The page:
The risk Putin was willing to take with this step indicates that his position is not as secure as it was at the beginning of the invasion. He reacted to an apparent lack of military personnel on the ground and to public criticism of his weak military leadership by ultranationalists. Thus, Putin understands the risks elites can pose in an authoritarian system. A momentum for change will have to come from the elites, possibly from the military or security forces in reaction to the costs of this war.
Ultimately, Putin will have to be stopped inside Russia. The nearly inconceivable has become at least a possibility. But the war dynamics, in particular the question of whether further Ukrainian offenses can succeed with Western military support, will be an important factor in preparing the ground for domestic change—the direction of which remains open, too.
Paul StronskiSenior fellow in the Russia and Eurasia Program at the Carnegie Endowment for International Peace
If anyone can stop Vladimir Putin, it will be the Russian people or the Russian elite. Putin’s mobilization order was a miscalculation that triggered protests. It also reaffirmed Russia’s military and geopolitical weakness. But there are no indications so far that they pose a serious challenge to the regime or the elite is ready to move against their boss.
Before the announcement, Russians were largely removed from the war and interest was waning, although far-right hardliners demanded course corrections. However, mobilization woke Russians up to the horrors of war. Sending more hastily trained men—some right from their university classroom or workplace—into battle will not shift the war’s trajectory anytime soon, but it has activated average Russians’ concerns for their own safety and that of their male relatives.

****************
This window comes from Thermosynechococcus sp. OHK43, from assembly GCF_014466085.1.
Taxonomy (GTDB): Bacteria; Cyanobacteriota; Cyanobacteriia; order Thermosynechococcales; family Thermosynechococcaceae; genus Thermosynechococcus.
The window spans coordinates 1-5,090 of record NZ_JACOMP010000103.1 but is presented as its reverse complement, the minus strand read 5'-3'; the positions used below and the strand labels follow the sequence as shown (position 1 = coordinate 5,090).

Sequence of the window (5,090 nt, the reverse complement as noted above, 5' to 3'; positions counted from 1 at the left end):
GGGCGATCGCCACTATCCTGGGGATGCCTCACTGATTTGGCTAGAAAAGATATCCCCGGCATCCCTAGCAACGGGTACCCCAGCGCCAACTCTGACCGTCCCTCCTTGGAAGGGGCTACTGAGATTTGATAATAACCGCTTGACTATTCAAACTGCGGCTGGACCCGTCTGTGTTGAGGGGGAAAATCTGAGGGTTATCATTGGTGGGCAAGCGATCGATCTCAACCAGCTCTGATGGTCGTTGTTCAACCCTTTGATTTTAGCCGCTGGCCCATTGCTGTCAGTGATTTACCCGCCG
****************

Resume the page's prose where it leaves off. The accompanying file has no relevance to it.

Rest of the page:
The war is now palpable in a way it was not before, leading to protests, violence, and the flight of many young men abroad. The private views of Russian elites, however, remain unknown. They will be key to deciding the country’s future and Putin’s place in it.
With sudden uncertainty at home and in Ukraine, Russia’s path now is unclear. But an uncertain and insecure Putin regime remains highly dangerous.
Andreas UmlandAnalyst with the Stockholm Centre for Eastern European Studies at the Swedish Institute of International Affairs (UI)
When surveying recent Russian policies toward Ukraine, an apocryphal saying of Napoleon Bonaparte comes to mind: “Never interrupt your enemy when he is making a mistake.”
Since late August 2022, Putin’s rhetorical and practical missteps have accumulated. To name but a couple of them, two of the hitherto most effective Russian narratives about the war against Ukraine are currently being undermined. With the possible Russian annexation of parts of Eastern and Southern mainland Ukraine, the Kremlin’s elaborate historical and legal justifications for Russia’s annexation of Crimea in 2014, that also found many adherents in the West, is being subverted.
The capture of the Black Sea peninsula eight years ago may soon appear as a mere episode in an ordinary war of imperial expansion. With the recent release of dozens of Azov Regiment fighters to Ukraine, in exchange for a smaller amount of Russian prisoners of war, the earlier Russian apologetic rhetoric around a necessary denazification of Ukraine is becoming questionable.
If allegedly neo-Nazi Ukrainians are captured yet then freed without a trial, what was the whole “special military operation” about? If things continue this way, the West and Ukraine may need to do only a little more than before and might just need to wait until Putin’s regime destructs itself.